Amid a Diplomatic Spat with Saudi Arabia, Pakistan Rethinks Its Foreign Policy

A motorcycle rides past portraits of Pakistani and Saudi leaders on display in Islamabad, Pakistan, Feb. 15, 2019 (AP photo by B.K. Bangash). Saudi-Pakistan relations, historically close, have recently hit a snag.
A motorcycle rides past portraits of Pakistani and Saudi leaders on display in Islamabad, Pakistan, Feb. 15, 2019 (AP photo by B.K. Bangash). Saudi-Pakistan relations, historically close, have recently hit a snag.

The historically close relationship between Pakistan and Saudi Arabia hit a snag recently over differences in how to address India’s decision last year to revoke the special autonomy of Jammu and Kashmir, a Muslim-majority state that is also claimed by Pakistan. Pakistani officials had repeatedly urged Saudi Arabia to convene a meeting of the Organization of Islamic Cooperation, or OIC, to discuss Kashmir, to no avail. Finally, in early August, Pakistan’s foreign minister, Shah Mahmood Qureshi, took the unprecedented step of publicly criticizing Riyadh. Appearing on a TV talk show, he threatened to “call a meeting of the Islamic countries […]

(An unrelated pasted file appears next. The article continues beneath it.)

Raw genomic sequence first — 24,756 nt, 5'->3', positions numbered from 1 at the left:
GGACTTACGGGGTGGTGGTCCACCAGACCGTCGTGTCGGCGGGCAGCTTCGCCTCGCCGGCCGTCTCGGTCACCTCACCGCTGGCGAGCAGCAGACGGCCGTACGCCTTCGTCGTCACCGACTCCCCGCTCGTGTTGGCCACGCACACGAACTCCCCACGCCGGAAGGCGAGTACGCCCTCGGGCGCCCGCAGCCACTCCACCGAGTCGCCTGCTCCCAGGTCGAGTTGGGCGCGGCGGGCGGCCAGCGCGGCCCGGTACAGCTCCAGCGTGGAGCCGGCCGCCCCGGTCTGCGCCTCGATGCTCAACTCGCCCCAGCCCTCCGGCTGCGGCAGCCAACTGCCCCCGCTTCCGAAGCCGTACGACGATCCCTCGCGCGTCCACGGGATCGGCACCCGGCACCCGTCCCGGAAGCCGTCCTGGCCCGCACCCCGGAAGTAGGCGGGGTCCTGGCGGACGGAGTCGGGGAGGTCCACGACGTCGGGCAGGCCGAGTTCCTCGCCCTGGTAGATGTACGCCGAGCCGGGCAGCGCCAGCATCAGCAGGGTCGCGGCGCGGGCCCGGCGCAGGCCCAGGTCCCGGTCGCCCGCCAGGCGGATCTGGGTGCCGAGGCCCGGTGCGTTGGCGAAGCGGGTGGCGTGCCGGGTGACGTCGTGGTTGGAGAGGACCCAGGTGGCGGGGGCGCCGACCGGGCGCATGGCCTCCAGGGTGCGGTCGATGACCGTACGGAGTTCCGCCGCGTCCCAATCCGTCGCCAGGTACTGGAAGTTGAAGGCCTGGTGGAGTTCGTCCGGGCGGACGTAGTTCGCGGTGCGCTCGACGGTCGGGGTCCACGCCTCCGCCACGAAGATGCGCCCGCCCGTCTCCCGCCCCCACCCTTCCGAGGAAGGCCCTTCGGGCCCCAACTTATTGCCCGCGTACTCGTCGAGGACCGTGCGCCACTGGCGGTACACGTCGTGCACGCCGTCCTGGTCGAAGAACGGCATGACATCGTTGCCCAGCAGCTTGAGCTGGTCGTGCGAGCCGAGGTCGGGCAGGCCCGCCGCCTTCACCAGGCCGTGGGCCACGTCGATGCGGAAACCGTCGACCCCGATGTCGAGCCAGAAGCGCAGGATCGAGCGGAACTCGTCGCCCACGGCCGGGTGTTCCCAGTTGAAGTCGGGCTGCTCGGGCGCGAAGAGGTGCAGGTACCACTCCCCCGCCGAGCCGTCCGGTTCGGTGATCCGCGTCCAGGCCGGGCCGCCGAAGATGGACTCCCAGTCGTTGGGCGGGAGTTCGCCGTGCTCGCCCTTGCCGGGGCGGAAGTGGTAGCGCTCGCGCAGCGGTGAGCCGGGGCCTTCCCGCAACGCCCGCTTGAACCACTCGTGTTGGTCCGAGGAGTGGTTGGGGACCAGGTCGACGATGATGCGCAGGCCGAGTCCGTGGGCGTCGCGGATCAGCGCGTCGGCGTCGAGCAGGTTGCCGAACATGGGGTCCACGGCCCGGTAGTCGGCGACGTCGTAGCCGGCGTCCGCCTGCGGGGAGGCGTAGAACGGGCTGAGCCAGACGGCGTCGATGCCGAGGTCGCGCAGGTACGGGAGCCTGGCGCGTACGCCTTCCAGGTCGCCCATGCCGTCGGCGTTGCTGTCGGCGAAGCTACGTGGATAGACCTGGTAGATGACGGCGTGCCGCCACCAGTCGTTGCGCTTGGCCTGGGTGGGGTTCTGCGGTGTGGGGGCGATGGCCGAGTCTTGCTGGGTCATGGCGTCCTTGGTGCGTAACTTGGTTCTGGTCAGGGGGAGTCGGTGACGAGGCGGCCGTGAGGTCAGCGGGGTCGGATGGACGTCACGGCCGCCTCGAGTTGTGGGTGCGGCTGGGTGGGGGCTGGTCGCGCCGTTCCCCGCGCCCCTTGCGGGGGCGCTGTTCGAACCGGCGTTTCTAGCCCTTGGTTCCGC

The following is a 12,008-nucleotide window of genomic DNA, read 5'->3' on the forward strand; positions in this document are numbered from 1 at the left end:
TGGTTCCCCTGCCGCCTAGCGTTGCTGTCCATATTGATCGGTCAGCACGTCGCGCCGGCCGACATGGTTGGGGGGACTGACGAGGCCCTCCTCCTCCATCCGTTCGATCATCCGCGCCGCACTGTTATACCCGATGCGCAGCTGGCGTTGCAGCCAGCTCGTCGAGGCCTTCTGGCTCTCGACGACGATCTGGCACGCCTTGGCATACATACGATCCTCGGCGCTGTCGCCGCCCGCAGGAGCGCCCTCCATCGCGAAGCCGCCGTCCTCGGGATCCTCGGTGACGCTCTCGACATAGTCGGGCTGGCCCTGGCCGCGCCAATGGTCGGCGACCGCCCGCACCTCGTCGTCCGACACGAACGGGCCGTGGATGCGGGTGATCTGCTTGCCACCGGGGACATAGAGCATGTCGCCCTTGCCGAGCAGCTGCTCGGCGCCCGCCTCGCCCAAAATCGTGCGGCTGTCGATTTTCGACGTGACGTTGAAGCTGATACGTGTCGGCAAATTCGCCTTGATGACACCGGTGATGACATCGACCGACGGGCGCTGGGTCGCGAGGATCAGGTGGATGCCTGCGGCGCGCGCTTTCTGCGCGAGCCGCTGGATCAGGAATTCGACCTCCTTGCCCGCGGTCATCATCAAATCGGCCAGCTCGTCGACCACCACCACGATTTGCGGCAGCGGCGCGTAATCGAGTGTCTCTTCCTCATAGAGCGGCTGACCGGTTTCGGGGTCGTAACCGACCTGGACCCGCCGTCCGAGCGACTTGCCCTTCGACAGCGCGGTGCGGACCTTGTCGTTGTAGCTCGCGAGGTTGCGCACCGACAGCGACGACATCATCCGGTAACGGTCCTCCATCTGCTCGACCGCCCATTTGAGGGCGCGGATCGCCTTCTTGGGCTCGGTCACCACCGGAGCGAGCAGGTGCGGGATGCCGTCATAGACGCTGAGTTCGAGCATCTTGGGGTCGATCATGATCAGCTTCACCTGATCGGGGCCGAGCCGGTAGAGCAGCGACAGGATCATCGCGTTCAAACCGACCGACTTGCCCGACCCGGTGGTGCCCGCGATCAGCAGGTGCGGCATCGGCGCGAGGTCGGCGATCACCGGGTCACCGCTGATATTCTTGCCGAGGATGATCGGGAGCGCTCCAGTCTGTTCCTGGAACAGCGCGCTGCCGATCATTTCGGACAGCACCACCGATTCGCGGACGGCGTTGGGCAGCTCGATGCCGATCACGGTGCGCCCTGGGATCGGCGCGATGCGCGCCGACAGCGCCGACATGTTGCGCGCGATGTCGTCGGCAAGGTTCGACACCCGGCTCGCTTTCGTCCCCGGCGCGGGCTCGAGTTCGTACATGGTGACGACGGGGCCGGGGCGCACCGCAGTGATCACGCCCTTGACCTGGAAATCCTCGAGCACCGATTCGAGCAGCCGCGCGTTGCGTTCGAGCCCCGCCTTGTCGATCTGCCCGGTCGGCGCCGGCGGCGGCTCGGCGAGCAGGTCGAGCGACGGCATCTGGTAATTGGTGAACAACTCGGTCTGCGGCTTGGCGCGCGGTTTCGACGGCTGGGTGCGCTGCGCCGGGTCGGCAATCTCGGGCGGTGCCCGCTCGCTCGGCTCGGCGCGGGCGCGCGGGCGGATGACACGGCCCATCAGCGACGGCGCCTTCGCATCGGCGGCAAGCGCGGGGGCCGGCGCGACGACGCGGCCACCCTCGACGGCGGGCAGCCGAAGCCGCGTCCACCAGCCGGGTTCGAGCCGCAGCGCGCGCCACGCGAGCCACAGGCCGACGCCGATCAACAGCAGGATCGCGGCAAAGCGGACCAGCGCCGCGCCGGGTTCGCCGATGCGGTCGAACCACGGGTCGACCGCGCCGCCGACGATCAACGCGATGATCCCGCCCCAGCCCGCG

Keep reading for free right now!

Enter your email to get instant access to the rest of this article, get five free articles every 30 days, and to receive our free email newsletter:

Or, Subscribe now to get full access.

Already a subscriber? Log in here .

What you’ll get with an All-Access subscription to World Politics Review:

A WPR subscription is like no other resource — it’s like having your own personal researcher and analyst for news and events around the globe. Become a member now, and you’ll get:

  • Immediate and instant access to the full searchable library of 15,000+ articles
  • Daily articles with original analysis, written by leading topic experts, delivered to you every weekday
  • Daily links to must-read news, analysis, and opinion from top sources around the globe, curated by our keen-eyed team of editors
  • Weekly in-depth reports, including features on important countries and issues.
  • Your choice of weekly region-specific newsletters, delivered to your inbox.
  • Smartphone- and tablet-friendly website.
  • Completely ad-free reading.

And all of this is available to you — right now for just $1 for the first 30 days.

More World Politics Review